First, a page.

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Archive for the ‘Police State’ Category

We should ban the police in the US from owning and possessing guns.  They are 51x more likely to kill someone.  German police killed 8 people in the same time frame.  Japanese and British police killed ZERO.

Isn’t it time to have sensible gun laws against these “public servants”?

Source: Economist


(NaturalNews) The supreme law of the United States has just voted 5-4 in favor of a National DNA database. In Maryland v. King, the court upheld the right of police to arrest and forcibly take DNA samples from individuals, without even issuing a search warrant.

Writing for the majority, Justice Anthony M. Kennedy stated, “Taking and analyzing a cheek swab of the arrestee’s DNA is, like fingerprinting and photographing, a legitimate police booking procedure that is reasonable under the Fourth Amendment.”

Speaking on the behalf of the four dissenting judges, Justice Scalia objected, “Make no mistake about it: As an entirely predictable consequence of today’s decision, your DNA can be taken and entered into a national DNA database if you are ever arrested, rightly or wrongly, and for whatever reason.”

Scalia continued, “The Fourth Amendment forbids searching a person for evidence of a crime when there is no basis for believing the person is guilty of the crime or is in possession of incriminating evidence,” Scalia wrote. “That prohibition is categorical and without exception; it lies at the very heart of the Fourth Amendment.

What some liberty-minded congressmen are saying

In his floor speech responding to the ruling, Rep. Thomas Massie (R-KY) expressed strong opposition, and was loud and clear, voicing his continued support for individual liberties and upholding the Fourth Amendment.

Senator Ted Cruz denounced the Supreme Court ruling and stated, “Today’s unfortunate U.S. Supreme Court ruling expands government power, invades our liberty, and undermines our constitutional rights.”

DNA intrusion and database “for our safety”

The case, Maryland v. King, No. 12-207, originated in 2009 when police collected DNA from Alonzo Jay King Jr. after he was arrested on assault charges in Maryland. After swabbing his cheek, police used the evidence to match DNA of an unsolved rape case.

As the Supreme Court majority goes on to believe that their judgment will help law enforcement solve more crimes like this in the future, it is important to be skeptical, questioning the future implications that will come, as Fourth Amendment rights are forfeited.

• Will airports begin employing this “security routine?” The TSA would love to use this new ruling to their advantage. Body scans, pat downs, and …routine DNA swabs!

• In order to get a driver’s license, will everyone need to be DNA swabbed, as their biometric footprint is recorded and stored?

• Will school children need their irises scanned and their DNA collected to ensure future “safety?” This is already happening in places in the country.

• Will a National ID card be mandated for all US workers, requiring a mass DNA collection from all? A proposed law just like this has been discussed in Congress this year.

The Supreme Court must have amnesia. Remember what the Constitution says?

“The right of the people to be secure in their persons, houses, papers, and effects, against unreasonable searches and seizures, shall not be violated, and no Warrants shall issue, but upon probable cause, supported by Oath or affirmation, and particularly describing the place to be searched, and the persons or things to be seized.”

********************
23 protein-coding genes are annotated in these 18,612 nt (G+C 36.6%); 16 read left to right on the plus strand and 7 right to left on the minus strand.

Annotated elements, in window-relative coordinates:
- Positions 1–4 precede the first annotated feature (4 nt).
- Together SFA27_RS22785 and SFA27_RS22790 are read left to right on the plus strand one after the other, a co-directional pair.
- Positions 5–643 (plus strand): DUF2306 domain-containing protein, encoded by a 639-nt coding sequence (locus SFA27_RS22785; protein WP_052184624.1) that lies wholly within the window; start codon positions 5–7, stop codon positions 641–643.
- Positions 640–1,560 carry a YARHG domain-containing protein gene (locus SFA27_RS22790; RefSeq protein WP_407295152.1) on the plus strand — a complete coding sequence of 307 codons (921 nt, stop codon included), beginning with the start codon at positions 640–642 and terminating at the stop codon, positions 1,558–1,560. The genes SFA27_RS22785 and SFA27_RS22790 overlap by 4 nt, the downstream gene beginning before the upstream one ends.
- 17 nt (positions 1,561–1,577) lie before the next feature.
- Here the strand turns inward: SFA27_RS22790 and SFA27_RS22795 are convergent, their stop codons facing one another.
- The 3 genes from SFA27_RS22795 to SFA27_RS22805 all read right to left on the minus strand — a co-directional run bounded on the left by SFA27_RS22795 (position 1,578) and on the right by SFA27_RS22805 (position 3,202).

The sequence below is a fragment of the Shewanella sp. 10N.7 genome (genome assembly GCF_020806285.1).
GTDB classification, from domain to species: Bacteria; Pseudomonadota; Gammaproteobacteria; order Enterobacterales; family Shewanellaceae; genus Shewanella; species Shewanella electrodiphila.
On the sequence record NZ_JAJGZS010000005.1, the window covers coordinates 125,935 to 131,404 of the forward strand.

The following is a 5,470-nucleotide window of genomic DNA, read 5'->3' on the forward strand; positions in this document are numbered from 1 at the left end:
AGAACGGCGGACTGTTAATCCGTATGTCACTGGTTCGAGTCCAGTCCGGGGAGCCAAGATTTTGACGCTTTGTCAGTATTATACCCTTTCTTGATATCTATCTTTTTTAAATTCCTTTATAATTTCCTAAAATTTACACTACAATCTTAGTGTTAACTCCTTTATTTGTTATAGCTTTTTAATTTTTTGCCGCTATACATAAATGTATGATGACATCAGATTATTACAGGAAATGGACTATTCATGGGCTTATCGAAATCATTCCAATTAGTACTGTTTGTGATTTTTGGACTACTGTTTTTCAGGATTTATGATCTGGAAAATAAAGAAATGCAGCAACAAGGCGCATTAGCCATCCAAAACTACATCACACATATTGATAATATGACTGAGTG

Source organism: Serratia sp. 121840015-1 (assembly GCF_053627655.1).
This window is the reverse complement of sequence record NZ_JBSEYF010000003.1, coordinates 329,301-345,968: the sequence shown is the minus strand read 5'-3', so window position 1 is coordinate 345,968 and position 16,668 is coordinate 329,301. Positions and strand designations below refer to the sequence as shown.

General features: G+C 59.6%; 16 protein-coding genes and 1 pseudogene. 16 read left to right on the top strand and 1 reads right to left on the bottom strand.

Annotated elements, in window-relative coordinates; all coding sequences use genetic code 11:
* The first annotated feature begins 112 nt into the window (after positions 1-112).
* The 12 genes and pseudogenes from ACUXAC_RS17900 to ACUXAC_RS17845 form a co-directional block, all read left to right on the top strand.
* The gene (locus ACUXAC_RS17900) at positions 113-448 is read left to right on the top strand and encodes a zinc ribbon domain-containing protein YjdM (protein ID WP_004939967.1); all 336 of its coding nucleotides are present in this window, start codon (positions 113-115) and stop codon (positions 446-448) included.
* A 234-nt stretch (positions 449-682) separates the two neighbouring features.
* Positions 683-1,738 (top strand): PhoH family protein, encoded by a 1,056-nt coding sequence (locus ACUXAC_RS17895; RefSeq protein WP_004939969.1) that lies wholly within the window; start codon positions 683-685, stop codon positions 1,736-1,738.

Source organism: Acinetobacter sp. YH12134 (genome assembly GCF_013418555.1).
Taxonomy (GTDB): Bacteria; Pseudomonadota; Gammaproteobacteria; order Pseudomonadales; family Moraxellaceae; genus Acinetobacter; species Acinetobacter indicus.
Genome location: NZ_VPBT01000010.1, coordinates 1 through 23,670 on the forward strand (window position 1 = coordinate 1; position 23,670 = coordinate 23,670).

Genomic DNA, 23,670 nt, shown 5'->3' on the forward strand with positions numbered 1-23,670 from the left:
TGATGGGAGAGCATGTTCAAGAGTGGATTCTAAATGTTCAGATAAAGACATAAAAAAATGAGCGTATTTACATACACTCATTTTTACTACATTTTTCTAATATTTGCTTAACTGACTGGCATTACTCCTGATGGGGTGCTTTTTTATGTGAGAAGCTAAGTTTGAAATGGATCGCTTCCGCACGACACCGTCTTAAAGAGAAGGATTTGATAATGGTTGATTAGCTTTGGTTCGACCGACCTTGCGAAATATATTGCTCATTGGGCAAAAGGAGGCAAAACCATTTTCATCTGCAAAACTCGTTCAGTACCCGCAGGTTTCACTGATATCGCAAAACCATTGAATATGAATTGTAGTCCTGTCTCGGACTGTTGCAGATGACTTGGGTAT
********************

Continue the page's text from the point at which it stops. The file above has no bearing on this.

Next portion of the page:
These Justices need held accountable for turning their back on the Fourth Amendment: Chief Justice John G. Roberts Jr, Anthony M. Kennedy, Justices Clarence Thomas, Stephen G. Breyer and Samuel A. Alito Jr.

Learn more: Natural News

New Jersey State Police Ticketing:
Here’s the latest NJ State Police Initiative (Radio Station NJ 101.5 confirmed this info).

Starting July 28, New Jersey will launch a 30-day speeding ticket frenzy.
The state estimates that 9 million dollars will generated in speeding tickets.
One million dollars will go to pay state troopers over-time.

The will be 50 state troopers on duty at all times patrolling the 9 main intersections and highways as follows:

I-295 North and South,
I-95 Jersey Turnpike North and South,
I-80 East and West,
I-287 North and South,
I-78 East and West,
I-195 East and West,
I-280 East and West,
Route 130 – North and South,
Garden State Parkway – North and South.

5 MPH above the limit can justify a ticket and every state trooper is supposed to pull a car over and write a ticket every to 20 minutes.

They have issued 30 brand new unmarked Crown Victoria cruisers and are bringing in all of their part-timers on full time you work in NJ, NY, DE or CT, you will probably be on one of this highways.
So, please be on guard and drive safely!

Starting August 15, the price of a violation to show your driver’s license, registration or insurance card at the time you are stopped, increased from $44.00 to $173.00 (Keep these documents in your car). And the fine for not having all three documents is $519.00!

The fine for hand-held cell phone use while driving will be going up to $180.00.

Travel safely!

By mid morning on Monday, September 17, as Occupy Wall Street protesters marched around the perimeter of the Federal Reserve Bank of New York, all signs that an FRPD (Federal Reserve Police Department) existed had disappeared. The FRPD patrol cars and law enforcement officers had been replaced by NYPD patrol cars and officers. That decision may have been made to keep from drawing attention to a mushrooming new domestic police force that most Americans do not know exists.

Quietly, without fanfare or Congressional hearings, the USA Patriot Act in 2001 bestowed on the 12 privately owned Federal Reserve Banks, domestic policing powers.

Section 364 of the Act, “Uniform Protection Authority for Federal Reserve,” reads: “Law enforcement officers designated or authorized by the Board or a reserve bank under paragraph (1) or (2) are authorized while on duty to carry firearms and make arrests without warrants for any offense against the United States committed in their presence…Such officers shall have access to law enforcement information that may be necessary for the protection of the property or personnel of the Board or a reserve bank.”

Source: Infowars